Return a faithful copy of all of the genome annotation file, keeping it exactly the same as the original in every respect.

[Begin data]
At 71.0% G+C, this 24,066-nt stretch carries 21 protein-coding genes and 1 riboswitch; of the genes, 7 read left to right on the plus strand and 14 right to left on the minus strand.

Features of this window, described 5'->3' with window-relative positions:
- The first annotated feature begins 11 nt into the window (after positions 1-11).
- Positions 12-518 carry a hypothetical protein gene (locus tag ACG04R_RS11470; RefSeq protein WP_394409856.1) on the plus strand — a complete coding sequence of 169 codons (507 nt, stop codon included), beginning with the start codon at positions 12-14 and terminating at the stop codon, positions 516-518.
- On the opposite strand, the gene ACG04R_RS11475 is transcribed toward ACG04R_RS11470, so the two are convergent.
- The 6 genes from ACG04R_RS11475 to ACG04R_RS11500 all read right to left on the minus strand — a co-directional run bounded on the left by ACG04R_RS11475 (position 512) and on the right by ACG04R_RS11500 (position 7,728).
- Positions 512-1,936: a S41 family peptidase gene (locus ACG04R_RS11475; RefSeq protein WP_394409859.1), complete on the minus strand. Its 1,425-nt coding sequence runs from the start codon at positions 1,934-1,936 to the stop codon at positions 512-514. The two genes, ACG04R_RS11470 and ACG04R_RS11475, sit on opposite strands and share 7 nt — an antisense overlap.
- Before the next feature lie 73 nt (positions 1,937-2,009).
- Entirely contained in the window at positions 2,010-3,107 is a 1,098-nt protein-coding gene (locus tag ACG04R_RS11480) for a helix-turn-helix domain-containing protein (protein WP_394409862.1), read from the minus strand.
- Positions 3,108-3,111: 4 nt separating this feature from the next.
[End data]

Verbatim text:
At 71.0% G+C, this 24,066-nt stretch carries 21 protein-coding genes and 1 riboswitch; of the genes, 7 read left to right on the plus strand and 14 right to left on the minus strand.

Features of this window, described 5'->3' with window-relative positions:
- The first annotated feature begins 11 nt into the window (after positions 1-11).
- Positions 12-518 carry a hypothetical protein gene (locus tag ACG04R_RS11470; RefSeq protein WP_394409856.1) on the plus strand — a complete coding sequence of 169 codons (507 nt, stop codon included), beginning with the start codon at positions 12-14 and terminating at the stop codon, positions 516-518.
- On the opposite strand, the gene ACG04R_RS11475 is transcribed toward ACG04R_RS11470, so the two are convergent.
- The 6 genes from ACG04R_RS11475 to ACG04R_RS11500 all read right to left on the minus strand — a co-directional run bounded on the left by ACG04R_RS11475 (position 512) and on the right by ACG04R_RS11500 (position 7,728).
- Positions 512-1,936: a S41 family peptidase gene (locus ACG04R_RS11475; RefSeq protein WP_394409859.1), complete on the minus strand. Its 1,425-nt coding sequence runs from the start codon at positions 1,934-1,936 to the stop codon at positions 512-514. The two genes, ACG04R_RS11470 and ACG04R_RS11475, sit on opposite strands and share 7 nt — an antisense overlap.
- Before the next feature lie 73 nt (positions 1,937-2,009).
- Entirely contained in the window at positions 2,010-3,107 is a 1,098-nt protein-coding gene (locus tag ACG04R_RS11480) for a helix-turn-helix domain-containing protein (protein WP_394409862.1), read from the minus strand.
- Positions 3,108-3,111: 4 nt separating this feature from the next.